Understanding Child Sex Offences Committed by Children

The severity of penalties for the offence of sexual activity with a child is well-known – with the potential for custodial sentences reaching 20 years and over for crimes of this kind that feature aggravating factors – but do the same processes and sentencing guidelines apply for child sex offences committed by children?

This is, of course, a highly complex and sensitive issue that should always be managed with care. The solicitors at DPP Law have an excellent track record of providing legal representation for children who have been accused of a wide range of crimes and offences.

Here, we will explore the process of investigating and trying child sexual offences committed by children – as well as discuss relevant laws and regulations and touch on approaches to the education of young people for the prevention of future offences of this kind.

Understanding Child Sexual Offences

Child sexual offences committed by offenders under the age of 18 are on the rise.

This may be attributed to a number of factors – not least the increased ease of access to explicit content and an online culture perpetuated by controversial influencers, coupled with an incomplete understanding of the serious moral and legal consequences of such actions.

Crimes that fall under the umbrella of child sexual offences may include:

  • Non-consensual sexual activity with a minor
  • Forcing a child to watch a sexual act or sexual content
  • The exploitation of children by way of prostitution
  • Coercing a child to engage in sexual activity or to create sexually explicit material
  • Distributing sexually explicit content featuring a child
  • Familial sexual offences involving under-16s

It’s worth noting that, even when it is consensual, sexual activity between two individuals under the age of 16 is technically still a criminal offence.

However, where there are no aggravating factors, instances of this kind rarely result in legal action, as laws surrounding this manner have been created to protect children.

Laws and Regulations

The majority of regulations relating to child sexual offences committed by those both under and over 18 are laid out in the Sexual Offences Act 2003.

Where an individual under the age of 18 is the alleged perpetrator, most offences of this kind are tried in the youth court. However, this depends on the existence of any aggravating factors – and serious crimes may still be referred to the Crown Court.

Anyone under 18 who is found guilty of crimes of this kind may face a maximum of five years in custody.

Where the severity of the crime is found to be lesser, or where other mitigating factors come into play, there may also be the potential for Community Orders, Referral Orders or Reparation Orders in place of custodial sentences.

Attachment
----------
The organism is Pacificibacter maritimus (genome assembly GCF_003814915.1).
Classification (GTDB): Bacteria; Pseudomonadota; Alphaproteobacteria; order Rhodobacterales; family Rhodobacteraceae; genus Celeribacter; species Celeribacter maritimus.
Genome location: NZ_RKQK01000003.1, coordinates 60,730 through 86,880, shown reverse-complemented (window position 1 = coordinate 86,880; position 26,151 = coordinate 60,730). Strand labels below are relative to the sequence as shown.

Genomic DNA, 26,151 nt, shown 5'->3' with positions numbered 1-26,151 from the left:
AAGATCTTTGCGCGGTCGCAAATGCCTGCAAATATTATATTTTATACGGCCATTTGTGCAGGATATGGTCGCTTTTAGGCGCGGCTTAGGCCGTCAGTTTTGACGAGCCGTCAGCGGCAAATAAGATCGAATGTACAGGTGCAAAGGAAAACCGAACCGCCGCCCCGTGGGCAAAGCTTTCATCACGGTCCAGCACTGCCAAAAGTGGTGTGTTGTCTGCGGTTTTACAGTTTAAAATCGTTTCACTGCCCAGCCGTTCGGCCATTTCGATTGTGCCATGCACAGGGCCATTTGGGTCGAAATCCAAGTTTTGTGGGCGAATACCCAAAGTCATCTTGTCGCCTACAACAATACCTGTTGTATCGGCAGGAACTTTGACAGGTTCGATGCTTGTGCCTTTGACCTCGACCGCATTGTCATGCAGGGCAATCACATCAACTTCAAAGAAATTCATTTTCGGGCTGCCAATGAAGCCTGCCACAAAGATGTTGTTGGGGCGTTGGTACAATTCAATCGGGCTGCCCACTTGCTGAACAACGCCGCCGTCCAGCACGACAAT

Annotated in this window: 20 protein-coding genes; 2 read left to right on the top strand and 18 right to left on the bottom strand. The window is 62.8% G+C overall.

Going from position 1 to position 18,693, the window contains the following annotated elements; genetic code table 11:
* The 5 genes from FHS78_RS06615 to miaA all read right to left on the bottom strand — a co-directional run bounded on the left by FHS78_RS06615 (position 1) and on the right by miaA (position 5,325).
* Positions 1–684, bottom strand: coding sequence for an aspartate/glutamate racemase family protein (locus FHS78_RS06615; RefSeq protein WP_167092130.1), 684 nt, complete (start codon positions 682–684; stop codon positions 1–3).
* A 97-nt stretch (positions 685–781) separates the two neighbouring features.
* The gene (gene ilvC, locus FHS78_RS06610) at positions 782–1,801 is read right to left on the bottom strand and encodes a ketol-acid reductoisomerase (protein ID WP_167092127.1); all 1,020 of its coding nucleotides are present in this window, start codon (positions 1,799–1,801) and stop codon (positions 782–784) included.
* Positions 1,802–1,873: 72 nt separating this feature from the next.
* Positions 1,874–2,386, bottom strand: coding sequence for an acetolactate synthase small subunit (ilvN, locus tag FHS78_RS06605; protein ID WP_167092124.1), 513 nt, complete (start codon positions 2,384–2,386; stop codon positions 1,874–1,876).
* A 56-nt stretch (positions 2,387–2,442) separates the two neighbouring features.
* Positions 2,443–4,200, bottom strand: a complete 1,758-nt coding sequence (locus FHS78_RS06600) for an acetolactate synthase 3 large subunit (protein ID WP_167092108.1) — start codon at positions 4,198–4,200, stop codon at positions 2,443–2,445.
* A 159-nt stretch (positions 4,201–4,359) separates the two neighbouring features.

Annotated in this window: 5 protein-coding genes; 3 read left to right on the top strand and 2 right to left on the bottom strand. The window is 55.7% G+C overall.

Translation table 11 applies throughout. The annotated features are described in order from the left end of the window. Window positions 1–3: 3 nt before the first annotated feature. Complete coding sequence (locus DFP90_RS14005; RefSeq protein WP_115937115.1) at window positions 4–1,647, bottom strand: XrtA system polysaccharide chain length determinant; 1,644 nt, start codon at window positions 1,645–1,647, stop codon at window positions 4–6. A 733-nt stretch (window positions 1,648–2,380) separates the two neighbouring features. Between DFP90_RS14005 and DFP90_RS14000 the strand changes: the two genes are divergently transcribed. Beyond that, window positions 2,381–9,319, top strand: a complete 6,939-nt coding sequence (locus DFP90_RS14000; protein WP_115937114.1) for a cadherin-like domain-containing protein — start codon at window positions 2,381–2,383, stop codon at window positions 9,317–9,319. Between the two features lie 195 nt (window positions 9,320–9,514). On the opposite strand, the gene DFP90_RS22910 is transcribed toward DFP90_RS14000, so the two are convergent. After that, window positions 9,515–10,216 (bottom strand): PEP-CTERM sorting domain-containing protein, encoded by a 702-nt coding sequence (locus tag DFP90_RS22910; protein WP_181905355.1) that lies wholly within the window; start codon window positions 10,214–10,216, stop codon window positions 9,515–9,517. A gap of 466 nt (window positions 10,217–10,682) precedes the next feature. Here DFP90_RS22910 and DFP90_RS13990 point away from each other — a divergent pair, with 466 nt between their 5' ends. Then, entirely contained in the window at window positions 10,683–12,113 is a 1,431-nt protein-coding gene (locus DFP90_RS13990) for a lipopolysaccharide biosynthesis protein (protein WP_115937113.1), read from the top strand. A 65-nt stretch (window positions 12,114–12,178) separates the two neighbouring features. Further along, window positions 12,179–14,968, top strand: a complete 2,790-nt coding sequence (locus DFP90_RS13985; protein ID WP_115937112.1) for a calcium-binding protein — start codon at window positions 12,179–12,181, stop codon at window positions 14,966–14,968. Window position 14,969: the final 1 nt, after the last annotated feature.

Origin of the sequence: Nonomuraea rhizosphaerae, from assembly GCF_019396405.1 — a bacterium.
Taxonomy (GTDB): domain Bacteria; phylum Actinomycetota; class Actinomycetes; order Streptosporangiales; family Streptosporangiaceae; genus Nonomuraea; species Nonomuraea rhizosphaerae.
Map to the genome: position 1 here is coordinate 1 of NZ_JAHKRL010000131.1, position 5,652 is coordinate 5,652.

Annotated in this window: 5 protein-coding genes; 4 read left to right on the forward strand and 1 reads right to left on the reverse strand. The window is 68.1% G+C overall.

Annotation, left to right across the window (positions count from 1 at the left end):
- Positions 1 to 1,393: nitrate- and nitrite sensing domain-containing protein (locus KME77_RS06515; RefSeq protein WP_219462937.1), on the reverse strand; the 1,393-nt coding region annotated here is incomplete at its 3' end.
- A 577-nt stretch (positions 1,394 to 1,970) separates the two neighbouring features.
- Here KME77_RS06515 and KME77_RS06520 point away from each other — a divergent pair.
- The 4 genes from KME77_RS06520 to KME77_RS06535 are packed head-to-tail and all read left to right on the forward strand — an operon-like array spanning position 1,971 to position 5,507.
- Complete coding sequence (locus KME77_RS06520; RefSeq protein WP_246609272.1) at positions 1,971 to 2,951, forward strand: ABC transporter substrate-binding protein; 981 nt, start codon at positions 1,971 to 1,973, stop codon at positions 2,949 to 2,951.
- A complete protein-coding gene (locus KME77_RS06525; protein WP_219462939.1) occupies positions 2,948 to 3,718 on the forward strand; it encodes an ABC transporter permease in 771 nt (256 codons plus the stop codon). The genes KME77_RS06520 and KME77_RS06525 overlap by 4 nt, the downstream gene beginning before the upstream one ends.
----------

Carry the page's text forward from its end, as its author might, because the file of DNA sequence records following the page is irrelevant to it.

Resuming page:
The Role of the Legal System

The laws relating to child sex offences committed by children are in place to protect all young people – a fact that should always be vital in the decision-making process, from investigation to arrest to prosecution and sentencing.

Matters such as aggravating and mitigating factors, the welfare, circumstances and background of each minor involved should be taken extensively into account in each case.

According to the Crown Prosecution Service, the following should be taken into account when handing down a sentence to an offender under the age of 18:

  • The age of the offender – both chronological and emotional
  • The seriousness of the offence
  • The likelihood of further offences being committed
  • The extent of harm likely to result from those further offences

The court should also take into account the Sentencing Council’s guidelines on sentencing children and young people throughout proceedings.

Prevention and Education

Effective education and access to clear information is always a priority when seeking to reduce the number of sexual offences committed by under-18s across the UK.

Trusted adults, educational institutions and local law enforcers often strive to inform young people of the moral and legal issues surrounding sexual activity and consent in a bid to counteract the dangerous content they may be consuming online and from their peers.

What to Do if a Young Person You Know Has Been Accused of a Sexual Offence

If you believe that you, or a young person you know, is likely to be accused of or investigated for a sexual offence, it is vital that you seek legal assistance immediately.

The solicitor you instruct may well be able to collect sufficient evidence to prove that the young person in question had strong reason to believe that the alleged victim was over 16 years of age at the time of the offence – something that could make a significant difference to the outcome of any investigation or trial.

For further information about how the legal experts at DPP Law may be able to assist you or someone you know, do not hesitate to contact us today. To read more, click here.